Saturday, 30 December 2017

Free trade is not a policy...

Excellent exposition on free trade from Jon Murphy:
...since free trade is no policy, it is not dependent upon the assumptions of the economic models to function... None of the arguments for free trade require perfect information, identical principles between buyers and sellers, known utility functions and universal preferences, etc. Free trade is robust to deviations from the ideal; the system still works because it is a process, not a policy. Deviations from the ideal, movements away from equilibrium, present opportunities for entrepreneurs to correct issues; the many plan for the many and do not require the guiding hand of government to correct for deviations.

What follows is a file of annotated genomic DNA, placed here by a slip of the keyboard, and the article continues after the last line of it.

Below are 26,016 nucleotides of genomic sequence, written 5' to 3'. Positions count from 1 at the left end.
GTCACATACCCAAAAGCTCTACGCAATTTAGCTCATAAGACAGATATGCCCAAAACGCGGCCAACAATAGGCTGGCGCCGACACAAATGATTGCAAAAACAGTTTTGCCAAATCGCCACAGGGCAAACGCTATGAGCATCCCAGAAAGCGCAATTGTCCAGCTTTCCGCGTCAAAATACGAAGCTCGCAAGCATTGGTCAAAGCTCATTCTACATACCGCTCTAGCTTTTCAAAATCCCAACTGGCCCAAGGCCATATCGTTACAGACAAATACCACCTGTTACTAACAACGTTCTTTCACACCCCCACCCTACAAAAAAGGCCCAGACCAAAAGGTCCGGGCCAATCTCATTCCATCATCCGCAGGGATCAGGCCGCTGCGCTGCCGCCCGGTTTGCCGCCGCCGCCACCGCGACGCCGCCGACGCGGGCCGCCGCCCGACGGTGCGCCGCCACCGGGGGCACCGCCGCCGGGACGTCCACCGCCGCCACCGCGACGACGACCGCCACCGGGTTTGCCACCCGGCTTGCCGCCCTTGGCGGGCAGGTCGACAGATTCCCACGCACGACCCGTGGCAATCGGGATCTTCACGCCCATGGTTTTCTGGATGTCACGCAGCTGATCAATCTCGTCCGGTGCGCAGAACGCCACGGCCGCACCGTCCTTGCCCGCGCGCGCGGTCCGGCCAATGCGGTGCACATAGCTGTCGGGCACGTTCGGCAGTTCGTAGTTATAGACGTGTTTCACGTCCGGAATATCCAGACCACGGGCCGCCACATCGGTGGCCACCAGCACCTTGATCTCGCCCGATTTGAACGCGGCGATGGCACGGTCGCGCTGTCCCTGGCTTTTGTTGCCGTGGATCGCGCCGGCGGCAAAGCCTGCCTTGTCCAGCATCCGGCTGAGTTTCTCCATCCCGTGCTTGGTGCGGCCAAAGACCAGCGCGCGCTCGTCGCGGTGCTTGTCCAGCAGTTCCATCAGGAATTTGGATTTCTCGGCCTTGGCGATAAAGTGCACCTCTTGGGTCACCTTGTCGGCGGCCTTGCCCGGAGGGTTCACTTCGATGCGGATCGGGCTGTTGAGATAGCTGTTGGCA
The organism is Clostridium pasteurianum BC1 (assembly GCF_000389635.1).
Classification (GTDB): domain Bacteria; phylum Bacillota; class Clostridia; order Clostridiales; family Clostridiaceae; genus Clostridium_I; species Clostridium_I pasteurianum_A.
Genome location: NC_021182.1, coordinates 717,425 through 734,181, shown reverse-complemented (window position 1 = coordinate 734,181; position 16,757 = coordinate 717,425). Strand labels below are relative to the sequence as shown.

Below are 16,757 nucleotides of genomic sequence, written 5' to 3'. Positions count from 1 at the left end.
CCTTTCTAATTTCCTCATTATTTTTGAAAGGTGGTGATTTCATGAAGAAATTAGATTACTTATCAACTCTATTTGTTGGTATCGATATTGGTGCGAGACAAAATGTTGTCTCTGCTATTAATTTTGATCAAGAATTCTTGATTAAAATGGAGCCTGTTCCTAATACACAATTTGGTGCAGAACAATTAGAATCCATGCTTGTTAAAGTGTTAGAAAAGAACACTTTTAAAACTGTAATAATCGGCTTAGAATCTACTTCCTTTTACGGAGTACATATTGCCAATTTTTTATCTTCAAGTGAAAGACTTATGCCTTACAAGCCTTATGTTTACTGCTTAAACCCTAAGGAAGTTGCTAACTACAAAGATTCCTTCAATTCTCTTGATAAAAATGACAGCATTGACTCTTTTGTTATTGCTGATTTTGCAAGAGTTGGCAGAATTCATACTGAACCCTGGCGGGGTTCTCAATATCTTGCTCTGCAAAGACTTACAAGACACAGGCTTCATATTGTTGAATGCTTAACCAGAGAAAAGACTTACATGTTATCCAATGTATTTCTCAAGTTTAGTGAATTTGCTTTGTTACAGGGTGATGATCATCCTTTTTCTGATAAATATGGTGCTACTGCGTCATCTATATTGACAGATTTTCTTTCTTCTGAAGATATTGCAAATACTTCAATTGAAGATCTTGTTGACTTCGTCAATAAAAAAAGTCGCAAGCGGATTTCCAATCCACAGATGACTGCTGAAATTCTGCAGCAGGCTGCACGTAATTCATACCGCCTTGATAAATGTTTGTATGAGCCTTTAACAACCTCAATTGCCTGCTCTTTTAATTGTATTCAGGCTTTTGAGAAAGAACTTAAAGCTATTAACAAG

And this, especially, on using models to guide policy:
To guide policy, you need a descriptive model, not an analytical model. In other words, you need a model that is descriptive of reality, not one that reflects reality. When attempting to guide policy, this is where the assumptions of the model become important. To impose an “optimal tariff,” you need to know the demand and supply curves (something which is unknowable), you need to know indifference curves and von Neumann-Morgenstern utility functions (which are unknowable), true relative prices and equilibrium, etc etc.
Go read and learn.


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